Coarse language and drug use
Directed by: Marc Fitoussi
Featuring: Isabelle Huppert, Jean-Pierre Darroussin
Running Time: 98 minutes
Folies Bergère isn’t, as the title might suggest, about the legendary nightclub, or the glamorous fin-de-siècle Parisian lifestyle that it suggests. Instead, it’s about a literal bergère – or shepherdess – whose follies puncture and play around with the haute aspirations of arthouse French cinema.
As Brigitte Leçanu, Isabelle Huppert is more or less in Bovary parody mode, dreaming of a life beyond her husband Xavier and his cattle farm that takes her up to Paris for the weekend, where she has a brief flirtation with one of their young rural neighbours, along with a businessman that she meets in her hotel.
At one level, that makes it a bit of a vicarious Parisian holiday for her audience as well, but it’s a holiday that skewers Paris’ highbrow pretensions as it unfolds, taking us through a late New Wave city that doesn’t really feel that exotic, or even that cultured, and certainly doesn’t guarantee the kinds of endless erotic satisfaction and rumination that you find in so many films made about French people for foreigners.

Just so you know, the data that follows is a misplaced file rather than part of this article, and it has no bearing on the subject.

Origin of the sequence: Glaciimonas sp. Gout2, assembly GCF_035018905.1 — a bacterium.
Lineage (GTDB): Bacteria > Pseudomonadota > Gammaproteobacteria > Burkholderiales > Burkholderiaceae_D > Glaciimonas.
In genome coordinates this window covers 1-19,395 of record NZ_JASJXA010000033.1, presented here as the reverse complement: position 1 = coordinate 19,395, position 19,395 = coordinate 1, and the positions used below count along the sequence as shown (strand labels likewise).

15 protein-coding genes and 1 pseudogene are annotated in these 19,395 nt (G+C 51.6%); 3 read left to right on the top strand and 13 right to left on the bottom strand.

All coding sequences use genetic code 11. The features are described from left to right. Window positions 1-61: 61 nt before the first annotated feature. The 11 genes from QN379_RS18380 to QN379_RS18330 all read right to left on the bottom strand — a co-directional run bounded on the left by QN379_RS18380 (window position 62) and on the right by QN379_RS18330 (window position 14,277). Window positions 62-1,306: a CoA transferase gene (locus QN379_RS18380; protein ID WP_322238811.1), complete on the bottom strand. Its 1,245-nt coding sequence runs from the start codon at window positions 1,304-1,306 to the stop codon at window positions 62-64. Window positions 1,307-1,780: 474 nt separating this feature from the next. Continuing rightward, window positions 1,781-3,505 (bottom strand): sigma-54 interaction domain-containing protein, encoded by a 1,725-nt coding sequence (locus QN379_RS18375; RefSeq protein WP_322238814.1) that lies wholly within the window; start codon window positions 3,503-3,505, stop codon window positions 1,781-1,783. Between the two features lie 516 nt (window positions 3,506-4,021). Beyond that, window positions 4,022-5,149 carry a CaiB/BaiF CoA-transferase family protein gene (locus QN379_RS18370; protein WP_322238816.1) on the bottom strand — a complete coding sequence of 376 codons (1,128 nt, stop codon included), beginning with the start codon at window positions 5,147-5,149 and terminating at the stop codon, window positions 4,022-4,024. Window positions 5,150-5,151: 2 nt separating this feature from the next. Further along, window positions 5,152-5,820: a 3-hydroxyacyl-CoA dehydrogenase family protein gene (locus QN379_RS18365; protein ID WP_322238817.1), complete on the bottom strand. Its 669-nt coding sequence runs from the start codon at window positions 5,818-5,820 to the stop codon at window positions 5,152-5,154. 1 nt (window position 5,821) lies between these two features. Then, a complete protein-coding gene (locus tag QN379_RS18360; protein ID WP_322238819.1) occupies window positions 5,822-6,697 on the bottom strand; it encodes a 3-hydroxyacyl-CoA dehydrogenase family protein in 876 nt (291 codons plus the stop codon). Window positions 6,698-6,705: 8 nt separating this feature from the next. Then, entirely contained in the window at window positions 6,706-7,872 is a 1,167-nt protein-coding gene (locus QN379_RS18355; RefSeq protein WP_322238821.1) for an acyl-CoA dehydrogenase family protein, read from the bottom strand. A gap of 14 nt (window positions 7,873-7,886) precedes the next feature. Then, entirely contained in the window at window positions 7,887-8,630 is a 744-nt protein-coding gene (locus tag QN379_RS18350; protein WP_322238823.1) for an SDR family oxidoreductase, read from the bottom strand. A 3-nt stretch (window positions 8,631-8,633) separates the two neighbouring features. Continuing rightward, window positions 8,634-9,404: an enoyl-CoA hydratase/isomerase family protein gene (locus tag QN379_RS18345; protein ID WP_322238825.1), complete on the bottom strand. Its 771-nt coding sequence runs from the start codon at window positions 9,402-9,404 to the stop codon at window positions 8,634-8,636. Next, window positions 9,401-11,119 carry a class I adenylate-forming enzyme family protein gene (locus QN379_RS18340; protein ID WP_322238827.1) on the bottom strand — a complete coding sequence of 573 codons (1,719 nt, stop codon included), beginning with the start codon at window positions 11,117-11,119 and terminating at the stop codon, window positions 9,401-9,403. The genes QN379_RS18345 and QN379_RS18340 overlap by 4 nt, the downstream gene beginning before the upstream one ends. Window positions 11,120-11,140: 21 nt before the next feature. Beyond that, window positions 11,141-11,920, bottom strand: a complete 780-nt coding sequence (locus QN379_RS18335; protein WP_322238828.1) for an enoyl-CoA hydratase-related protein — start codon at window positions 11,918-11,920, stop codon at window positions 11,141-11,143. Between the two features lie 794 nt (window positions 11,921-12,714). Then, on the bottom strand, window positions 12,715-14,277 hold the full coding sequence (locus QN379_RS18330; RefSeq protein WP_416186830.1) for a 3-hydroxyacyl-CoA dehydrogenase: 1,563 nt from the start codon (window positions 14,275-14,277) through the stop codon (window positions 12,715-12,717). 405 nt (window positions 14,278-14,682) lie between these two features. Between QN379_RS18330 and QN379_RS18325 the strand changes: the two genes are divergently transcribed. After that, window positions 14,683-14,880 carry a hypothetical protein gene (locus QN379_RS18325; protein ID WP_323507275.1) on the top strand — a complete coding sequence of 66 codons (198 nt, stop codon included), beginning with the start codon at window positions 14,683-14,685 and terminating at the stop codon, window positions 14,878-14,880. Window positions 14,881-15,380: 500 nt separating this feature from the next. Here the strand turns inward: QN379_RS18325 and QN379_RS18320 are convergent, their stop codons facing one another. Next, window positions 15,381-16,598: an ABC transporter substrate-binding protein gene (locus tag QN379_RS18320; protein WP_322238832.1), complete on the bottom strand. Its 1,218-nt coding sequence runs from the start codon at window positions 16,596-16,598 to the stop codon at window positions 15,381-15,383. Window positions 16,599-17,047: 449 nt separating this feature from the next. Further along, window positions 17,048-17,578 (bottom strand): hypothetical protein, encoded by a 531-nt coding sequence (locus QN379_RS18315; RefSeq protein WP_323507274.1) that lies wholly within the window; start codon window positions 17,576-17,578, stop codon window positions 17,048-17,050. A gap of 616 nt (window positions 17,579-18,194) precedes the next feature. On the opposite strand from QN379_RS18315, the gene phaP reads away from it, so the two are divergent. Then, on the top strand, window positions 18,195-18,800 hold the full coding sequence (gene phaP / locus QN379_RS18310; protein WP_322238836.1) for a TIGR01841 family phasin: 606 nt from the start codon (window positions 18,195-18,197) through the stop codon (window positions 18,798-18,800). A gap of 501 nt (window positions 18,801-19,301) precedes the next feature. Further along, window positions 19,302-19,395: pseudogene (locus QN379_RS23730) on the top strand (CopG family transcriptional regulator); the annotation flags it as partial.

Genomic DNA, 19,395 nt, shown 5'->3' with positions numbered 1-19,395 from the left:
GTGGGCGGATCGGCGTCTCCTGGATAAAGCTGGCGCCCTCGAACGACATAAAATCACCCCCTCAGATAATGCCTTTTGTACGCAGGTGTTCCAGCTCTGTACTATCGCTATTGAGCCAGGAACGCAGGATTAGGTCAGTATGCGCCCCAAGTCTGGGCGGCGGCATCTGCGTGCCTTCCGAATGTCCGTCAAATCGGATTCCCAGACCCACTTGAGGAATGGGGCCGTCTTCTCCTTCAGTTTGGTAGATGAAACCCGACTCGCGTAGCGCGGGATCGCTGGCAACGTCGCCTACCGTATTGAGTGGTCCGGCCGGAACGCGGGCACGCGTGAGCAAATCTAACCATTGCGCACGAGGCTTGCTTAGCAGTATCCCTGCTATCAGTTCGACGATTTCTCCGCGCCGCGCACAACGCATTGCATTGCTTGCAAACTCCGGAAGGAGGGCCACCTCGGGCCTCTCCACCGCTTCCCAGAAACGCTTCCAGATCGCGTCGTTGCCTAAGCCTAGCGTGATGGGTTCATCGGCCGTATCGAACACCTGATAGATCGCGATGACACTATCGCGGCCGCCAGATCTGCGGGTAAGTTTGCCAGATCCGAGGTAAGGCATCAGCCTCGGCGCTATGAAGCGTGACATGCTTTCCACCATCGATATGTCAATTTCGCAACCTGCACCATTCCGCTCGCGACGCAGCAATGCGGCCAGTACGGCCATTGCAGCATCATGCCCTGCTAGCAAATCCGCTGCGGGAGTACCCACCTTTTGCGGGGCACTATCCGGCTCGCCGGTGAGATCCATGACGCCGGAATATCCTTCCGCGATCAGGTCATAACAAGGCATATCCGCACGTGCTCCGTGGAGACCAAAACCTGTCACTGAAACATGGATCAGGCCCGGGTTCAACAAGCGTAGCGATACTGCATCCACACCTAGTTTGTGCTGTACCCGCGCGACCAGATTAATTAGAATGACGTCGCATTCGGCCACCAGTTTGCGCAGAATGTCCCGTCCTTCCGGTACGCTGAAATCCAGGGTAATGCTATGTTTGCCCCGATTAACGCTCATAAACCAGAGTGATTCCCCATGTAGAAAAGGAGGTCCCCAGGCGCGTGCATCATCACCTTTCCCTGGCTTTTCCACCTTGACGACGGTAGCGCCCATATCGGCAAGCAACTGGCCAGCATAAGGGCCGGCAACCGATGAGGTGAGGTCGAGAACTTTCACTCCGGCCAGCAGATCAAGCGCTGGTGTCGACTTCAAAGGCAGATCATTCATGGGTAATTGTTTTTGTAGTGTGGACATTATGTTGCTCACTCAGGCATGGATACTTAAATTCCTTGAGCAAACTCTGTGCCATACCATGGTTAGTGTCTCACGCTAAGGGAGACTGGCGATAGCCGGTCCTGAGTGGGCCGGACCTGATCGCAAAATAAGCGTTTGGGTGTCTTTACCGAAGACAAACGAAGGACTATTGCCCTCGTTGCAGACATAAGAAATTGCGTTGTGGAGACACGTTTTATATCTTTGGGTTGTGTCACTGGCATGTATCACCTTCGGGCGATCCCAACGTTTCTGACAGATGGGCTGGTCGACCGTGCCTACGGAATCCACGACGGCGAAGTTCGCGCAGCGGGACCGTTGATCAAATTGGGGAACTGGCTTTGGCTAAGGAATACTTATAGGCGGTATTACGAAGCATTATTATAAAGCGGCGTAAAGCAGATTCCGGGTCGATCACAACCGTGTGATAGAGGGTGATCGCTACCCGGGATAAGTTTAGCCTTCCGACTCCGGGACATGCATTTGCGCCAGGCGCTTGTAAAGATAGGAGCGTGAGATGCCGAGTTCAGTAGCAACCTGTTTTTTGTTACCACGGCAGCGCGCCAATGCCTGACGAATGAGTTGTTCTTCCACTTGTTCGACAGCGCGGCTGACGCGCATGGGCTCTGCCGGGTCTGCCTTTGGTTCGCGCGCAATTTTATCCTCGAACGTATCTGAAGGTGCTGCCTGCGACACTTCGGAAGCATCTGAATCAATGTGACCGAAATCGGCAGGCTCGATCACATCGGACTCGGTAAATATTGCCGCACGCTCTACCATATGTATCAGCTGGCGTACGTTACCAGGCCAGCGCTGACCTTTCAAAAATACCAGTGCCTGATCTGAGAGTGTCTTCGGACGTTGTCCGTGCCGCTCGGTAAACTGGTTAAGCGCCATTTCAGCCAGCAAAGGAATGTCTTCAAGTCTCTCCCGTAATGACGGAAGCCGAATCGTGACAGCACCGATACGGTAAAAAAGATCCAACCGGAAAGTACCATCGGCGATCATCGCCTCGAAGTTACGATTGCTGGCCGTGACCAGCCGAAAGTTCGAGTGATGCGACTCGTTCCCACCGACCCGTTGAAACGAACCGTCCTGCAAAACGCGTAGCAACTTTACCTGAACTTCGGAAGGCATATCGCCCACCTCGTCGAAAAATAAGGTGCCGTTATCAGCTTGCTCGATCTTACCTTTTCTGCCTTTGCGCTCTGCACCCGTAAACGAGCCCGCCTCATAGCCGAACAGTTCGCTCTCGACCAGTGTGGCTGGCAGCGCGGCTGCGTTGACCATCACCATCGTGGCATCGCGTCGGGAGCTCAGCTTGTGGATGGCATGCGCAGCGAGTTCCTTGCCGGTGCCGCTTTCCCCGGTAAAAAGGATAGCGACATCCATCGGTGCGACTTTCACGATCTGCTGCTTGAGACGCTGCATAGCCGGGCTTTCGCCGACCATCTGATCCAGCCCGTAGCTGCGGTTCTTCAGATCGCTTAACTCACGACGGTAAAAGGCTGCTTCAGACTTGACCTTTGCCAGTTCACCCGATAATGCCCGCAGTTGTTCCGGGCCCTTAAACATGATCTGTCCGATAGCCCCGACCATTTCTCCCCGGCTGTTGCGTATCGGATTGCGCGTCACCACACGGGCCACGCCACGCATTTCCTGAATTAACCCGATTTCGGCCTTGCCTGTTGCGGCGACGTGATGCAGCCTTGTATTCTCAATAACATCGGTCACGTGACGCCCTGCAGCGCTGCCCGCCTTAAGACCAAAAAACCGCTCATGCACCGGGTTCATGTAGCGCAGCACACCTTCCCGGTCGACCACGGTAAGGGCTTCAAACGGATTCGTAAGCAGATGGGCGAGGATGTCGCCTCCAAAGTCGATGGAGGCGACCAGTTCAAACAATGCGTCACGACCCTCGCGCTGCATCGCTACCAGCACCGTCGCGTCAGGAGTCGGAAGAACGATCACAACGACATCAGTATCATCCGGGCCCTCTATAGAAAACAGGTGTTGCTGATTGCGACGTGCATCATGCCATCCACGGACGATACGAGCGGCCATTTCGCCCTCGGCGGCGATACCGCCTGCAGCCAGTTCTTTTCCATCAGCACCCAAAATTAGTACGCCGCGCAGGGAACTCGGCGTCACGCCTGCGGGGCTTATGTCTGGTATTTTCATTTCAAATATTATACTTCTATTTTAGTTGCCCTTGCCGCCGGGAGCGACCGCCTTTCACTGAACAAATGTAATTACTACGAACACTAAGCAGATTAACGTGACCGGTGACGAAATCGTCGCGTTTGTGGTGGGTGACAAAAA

The Director sets Huppert’s body and face to the most retro moments of recent dance music – until she feels quite ageless and free, finding her youth so unexpectedly and joyfully renewed that she doesn’t even really have to look back upon it. And joy is very much the register and point of the whole film, which is comic in a grand, quite old-fashioned way, beginning and ending happily, and giving Huppert license to put aside her masochistic austerity to just goof off and have a good time with one of the most contagiously silly characters of her career.
Original reviews Billy Stevenson; A Film Canon
Extracted & Compiled by: Gill Ireland